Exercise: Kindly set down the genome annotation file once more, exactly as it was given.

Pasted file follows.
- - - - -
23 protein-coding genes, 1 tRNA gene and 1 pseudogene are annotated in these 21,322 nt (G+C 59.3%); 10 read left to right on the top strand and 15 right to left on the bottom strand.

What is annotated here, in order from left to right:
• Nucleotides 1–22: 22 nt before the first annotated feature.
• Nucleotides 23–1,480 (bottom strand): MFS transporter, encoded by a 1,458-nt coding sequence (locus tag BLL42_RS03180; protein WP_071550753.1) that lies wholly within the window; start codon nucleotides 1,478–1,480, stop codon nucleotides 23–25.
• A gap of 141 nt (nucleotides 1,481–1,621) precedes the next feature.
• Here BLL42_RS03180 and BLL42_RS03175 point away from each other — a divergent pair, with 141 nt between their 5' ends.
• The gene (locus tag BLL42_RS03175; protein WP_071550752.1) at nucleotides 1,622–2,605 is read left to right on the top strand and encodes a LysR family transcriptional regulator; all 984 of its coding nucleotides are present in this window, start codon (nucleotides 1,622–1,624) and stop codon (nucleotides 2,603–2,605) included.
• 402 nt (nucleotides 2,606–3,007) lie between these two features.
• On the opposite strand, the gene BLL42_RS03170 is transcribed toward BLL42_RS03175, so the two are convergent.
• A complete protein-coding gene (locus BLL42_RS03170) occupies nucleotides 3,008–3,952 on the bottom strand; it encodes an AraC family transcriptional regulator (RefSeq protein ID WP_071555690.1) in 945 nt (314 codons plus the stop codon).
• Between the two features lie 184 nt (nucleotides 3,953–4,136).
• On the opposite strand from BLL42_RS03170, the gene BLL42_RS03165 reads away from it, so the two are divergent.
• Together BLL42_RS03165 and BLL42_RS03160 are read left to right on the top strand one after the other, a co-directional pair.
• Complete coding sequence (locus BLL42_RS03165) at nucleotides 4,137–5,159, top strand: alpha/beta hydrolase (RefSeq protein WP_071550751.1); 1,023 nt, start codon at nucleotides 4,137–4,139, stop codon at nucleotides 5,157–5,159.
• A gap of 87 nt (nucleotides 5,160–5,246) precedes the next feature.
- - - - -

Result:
23 protein-coding genes, 1 tRNA gene and 1 pseudogene are annotated in these 21,322 nt (G+C 59.3%); 10 read left to right on the top strand and 15 right to left on the bottom strand.

What is annotated here, in order from left to right:
• Nucleotides 1–22: 22 nt before the first annotated feature.
• Nucleotides 23–1,480 (bottom strand): MFS transporter, encoded by a 1,458-nt coding sequence (locus tag BLL42_RS03180; protein WP_071550753.1) that lies wholly within the window; start codon nucleotides 1,478–1,480, stop codon nucleotides 23–25.
• A gap of 141 nt (nucleotides 1,481–1,621) precedes the next feature.
• Here BLL42_RS03180 and BLL42_RS03175 point away from each other — a divergent pair, with 141 nt between their 5' ends.
• The gene (locus tag BLL42_RS03175; protein WP_071550752.1) at nucleotides 1,622–2,605 is read left to right on the top strand and encodes a LysR family transcriptional regulator; all 984 of its coding nucleotides are present in this window, start codon (nucleotides 1,622–1,624) and stop codon (nucleotides 2,603–2,605) included.
• 402 nt (nucleotides 2,606–3,007) lie between these two features.
• On the opposite strand, the gene BLL42_RS03170 is transcribed toward BLL42_RS03175, so the two are convergent.
• A complete protein-coding gene (locus BLL42_RS03170) occupies nucleotides 3,008–3,952 on the bottom strand; it encodes an AraC family transcriptional regulator (RefSeq protein ID WP_071555690.1) in 945 nt (314 codons plus the stop codon).
• Between the two features lie 184 nt (nucleotides 3,953–4,136).
• On the opposite strand from BLL42_RS03170, the gene BLL42_RS03165 reads away from it, so the two are divergent.
• Together BLL42_RS03165 and BLL42_RS03160 are read left to right on the top strand one after the other, a co-directional pair.
• Complete coding sequence (locus BLL42_RS03165) at nucleotides 4,137–5,159, top strand: alpha/beta hydrolase (RefSeq protein WP_071550751.1); 1,023 nt, start codon at nucleotides 4,137–4,139, stop codon at nucleotides 5,157–5,159.
• A gap of 87 nt (nucleotides 5,160–5,246) precedes the next feature.